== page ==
JOHN DWYER. Poor oral health in Australia; a costly chronic problem getting worse and which current strategies have no chance of resolving.

Australia’s health “system”, such as it is has two “Achilles’ Heels”. The left one is our lack of emphasis on the prevention of disease while the right one concerns our incompetence in integrating health services in a patient-focused way. Both were on vivid display recently with the release of a new report by the  “Australia’s Oral Health Tracker”.

Oral health is an essential requirement for good health. For decades health professionals have been arguing that it is illogical and costly to regard the protection of oral health any differently than the protection of our hearts and lungs. Poor oral hygiene leads not only to discomfort and disfigurement, it increases the risk of developing oral cancer and malnutrition. The just-released report documents a distressing (indeed shameful) reality that one in six Australians are missing more than ten teeth making it harder for them to get adequate nutrition. Because frequent exposure of our teeth to sugar is a factor in generating tooth day, the problem is often associated with obesity, diabetes and cardiovascular disease. What taxpayer-funded dental services are available are inadequate, difficult to access and grossly underfunded. We spend about 2% of the health budget on dental care and about the same amount on “prevention” in general.

In 2005 the World Health Organisation called for oral health care to be integrated with all health care.  Australia’s Oral Health Tracker report emphasises that the “compartmentalisation involved in viewing the mouth separately from the rest of the body must cease because oral health affects general health by causing considerable pain and suffering and by changing what people eat, their speech and quality of life and well being” The wake up call that is this new report clearly supports the imperative that is the assumption of dental care into Medicare.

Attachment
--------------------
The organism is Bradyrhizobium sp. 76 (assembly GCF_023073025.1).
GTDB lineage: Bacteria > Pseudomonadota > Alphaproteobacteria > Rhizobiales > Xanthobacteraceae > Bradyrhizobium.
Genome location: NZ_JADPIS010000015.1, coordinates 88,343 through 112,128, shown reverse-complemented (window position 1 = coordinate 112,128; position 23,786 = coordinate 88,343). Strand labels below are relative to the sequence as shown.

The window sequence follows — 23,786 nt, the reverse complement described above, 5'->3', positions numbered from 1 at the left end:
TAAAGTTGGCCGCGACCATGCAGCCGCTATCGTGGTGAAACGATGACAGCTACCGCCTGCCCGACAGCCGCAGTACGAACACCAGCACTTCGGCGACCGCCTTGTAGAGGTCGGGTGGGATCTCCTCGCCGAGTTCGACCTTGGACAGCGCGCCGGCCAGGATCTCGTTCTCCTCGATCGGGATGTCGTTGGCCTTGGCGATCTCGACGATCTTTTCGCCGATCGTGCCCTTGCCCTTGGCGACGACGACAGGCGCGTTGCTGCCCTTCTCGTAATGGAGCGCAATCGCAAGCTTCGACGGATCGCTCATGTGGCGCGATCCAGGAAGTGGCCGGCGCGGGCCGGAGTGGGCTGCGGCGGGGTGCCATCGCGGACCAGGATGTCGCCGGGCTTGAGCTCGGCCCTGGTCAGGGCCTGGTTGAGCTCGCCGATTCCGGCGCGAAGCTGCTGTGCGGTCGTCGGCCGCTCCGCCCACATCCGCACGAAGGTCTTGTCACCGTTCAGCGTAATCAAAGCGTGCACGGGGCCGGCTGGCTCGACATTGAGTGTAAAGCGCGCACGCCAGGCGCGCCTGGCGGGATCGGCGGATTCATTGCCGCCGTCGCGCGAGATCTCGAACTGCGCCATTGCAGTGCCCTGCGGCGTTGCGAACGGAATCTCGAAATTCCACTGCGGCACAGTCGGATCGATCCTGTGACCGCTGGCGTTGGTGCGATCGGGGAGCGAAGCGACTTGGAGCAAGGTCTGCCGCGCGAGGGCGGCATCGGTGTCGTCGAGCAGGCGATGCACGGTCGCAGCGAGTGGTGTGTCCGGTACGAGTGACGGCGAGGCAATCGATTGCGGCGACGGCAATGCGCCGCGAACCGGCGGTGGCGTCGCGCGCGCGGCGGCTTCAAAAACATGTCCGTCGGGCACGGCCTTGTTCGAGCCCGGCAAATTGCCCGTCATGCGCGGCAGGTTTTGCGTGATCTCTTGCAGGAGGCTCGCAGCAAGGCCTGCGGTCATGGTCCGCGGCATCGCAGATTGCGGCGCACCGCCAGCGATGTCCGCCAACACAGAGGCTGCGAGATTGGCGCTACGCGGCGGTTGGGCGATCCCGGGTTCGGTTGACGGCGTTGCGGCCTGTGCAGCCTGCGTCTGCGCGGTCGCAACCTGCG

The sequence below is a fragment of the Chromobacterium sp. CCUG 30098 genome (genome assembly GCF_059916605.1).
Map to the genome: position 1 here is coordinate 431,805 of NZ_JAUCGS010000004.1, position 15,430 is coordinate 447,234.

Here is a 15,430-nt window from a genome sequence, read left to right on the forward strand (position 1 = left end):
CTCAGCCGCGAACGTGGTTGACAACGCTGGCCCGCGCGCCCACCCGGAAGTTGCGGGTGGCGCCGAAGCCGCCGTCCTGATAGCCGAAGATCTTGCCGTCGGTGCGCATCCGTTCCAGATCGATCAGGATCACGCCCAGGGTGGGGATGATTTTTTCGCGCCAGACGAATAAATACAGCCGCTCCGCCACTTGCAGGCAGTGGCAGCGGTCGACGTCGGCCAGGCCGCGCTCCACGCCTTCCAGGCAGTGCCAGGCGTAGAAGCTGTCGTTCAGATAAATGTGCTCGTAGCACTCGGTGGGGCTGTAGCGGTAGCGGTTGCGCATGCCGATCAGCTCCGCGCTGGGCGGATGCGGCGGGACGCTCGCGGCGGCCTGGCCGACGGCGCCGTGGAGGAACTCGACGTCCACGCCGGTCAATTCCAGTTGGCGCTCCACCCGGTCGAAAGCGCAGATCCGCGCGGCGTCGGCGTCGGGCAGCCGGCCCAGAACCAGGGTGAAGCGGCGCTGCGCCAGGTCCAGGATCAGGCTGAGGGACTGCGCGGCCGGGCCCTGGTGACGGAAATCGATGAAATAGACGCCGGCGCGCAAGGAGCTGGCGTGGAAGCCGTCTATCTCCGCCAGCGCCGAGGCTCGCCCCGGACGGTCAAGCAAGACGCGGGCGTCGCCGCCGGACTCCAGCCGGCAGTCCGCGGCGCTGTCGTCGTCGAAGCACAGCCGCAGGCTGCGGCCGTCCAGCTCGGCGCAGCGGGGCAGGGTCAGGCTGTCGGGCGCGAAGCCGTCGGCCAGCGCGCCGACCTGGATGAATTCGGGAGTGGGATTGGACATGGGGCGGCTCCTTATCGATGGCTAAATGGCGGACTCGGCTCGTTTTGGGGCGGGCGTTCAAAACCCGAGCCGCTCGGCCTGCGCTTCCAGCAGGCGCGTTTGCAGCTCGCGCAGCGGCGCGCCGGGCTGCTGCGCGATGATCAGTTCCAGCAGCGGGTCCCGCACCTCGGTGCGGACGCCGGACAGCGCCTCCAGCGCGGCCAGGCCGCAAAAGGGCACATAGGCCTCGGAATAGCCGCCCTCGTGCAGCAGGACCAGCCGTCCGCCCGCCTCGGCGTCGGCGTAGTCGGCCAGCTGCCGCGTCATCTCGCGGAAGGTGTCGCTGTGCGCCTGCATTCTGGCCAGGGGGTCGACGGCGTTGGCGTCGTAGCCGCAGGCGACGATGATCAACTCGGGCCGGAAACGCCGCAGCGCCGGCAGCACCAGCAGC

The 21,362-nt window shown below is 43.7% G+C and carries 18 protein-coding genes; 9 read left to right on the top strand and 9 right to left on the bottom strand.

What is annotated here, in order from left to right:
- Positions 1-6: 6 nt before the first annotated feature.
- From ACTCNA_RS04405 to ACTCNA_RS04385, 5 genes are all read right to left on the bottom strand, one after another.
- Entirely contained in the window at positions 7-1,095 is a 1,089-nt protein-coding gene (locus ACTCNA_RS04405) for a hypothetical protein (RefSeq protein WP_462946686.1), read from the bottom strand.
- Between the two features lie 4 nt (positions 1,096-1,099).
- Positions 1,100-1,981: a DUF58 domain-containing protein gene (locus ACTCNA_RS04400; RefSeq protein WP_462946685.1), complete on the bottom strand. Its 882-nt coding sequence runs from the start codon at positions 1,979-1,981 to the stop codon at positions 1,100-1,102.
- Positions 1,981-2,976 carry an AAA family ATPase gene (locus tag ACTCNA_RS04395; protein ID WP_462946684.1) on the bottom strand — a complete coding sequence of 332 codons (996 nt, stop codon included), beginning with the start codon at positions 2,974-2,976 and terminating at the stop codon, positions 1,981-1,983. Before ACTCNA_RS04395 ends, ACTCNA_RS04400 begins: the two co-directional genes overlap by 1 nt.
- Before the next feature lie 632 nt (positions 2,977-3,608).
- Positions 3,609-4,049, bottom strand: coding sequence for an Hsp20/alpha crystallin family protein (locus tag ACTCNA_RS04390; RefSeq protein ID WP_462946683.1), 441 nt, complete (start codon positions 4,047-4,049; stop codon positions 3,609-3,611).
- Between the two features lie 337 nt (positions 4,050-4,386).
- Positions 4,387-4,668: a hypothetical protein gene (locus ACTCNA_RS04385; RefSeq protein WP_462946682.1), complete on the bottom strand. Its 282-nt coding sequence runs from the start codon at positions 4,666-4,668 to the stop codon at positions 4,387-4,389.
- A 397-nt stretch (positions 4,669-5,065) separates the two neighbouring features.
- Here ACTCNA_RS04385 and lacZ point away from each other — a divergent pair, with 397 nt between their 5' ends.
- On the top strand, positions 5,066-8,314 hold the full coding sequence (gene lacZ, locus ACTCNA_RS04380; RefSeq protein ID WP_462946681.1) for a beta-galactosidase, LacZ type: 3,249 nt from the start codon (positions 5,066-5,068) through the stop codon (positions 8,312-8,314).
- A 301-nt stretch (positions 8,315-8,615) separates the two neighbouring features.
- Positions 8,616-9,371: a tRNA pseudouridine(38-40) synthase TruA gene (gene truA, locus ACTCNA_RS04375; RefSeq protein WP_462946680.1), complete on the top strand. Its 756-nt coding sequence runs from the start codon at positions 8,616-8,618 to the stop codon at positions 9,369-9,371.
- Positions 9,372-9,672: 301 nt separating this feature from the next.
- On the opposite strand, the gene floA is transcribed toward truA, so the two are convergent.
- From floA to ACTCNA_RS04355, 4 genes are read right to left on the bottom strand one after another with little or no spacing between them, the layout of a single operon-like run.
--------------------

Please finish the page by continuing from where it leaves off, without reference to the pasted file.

In New Zealand, where children have received the benefit of universal publicly-funded dental services since 1921, 59.7% of children aged 2 to 4 have visited a dentist in the last 12 months compared with 28.4% in Australia. The proportion of New Zealand children aged 2 to 4 with untreated tooth decay is only 14.9 %.In Australia, the figure is close to 37%. New Zealand provides an example of the association between affordable early dental service utilisation and low rates of untreated tooth decay.

Here are some more sobering points from the report. Gum disease affects one in five adults.More than one-third of five and six-year-olds have decay in their primary (baby) teeth, no doubt contributed to by the fact that 75% of children in this age bracket exceed the recommended daily intake for sugar. Almost half of Australian adults and one-third of children do not brush their teeth twice daily and when they do they brush for too short a time for the cleaning be maximally effective.Ten percent of all hospital admissions that should be avoidable involve children aged 5-9 years who need dental treatment that requires an anaesthetic. About 50 % of adults and 25% of children have not had a dental checkup in over a year. Each year about two million adults delay checkups with a dentist because of the costs involved.

There are a number of State and Federally funded programs supporting dental health. It is obvious that they are not satisfactory. Public hospital dentistry though touted is practically non-existent. There are a staggering 555,000 Australians on the waiting list for hospital treatment of serious dental problems.Waiting times vary from 130 days in Tasmania to 933 days in Western Australia! Disadvantaged children can be provided with a Federal payment of $700 over two years to pay dentist who participate in the care scheme. The Coalition reduced the figure from $1000 last year.

In 2011 Nicola Roxon convened a top-level working party to advise her government of how we could address the costly inequity. The National Advisory Council on Dental Health (the Council) was established as a time-limited group to provide strategic, independent advice on dental health issues.  In the report that followed was the following conclusion “The Council understands that a comprehensive response for those facing access barriers is potentially very costly. Achieving better access across the population would require a level of funding way beyond what is currently available”.

The Council put forward two broad models for a universal children’s scheme based on then-current dental service delivery systems. The first would utilise an individual capped benefit entitlement and provide a basic suite of preventive and treatment services. The second would expand services and improve consistency across state and territory public dental services.

For adults, they recommended a means-tested individual capped benefit entitlement aimed at increasing access to basic dental services for all concession card holders.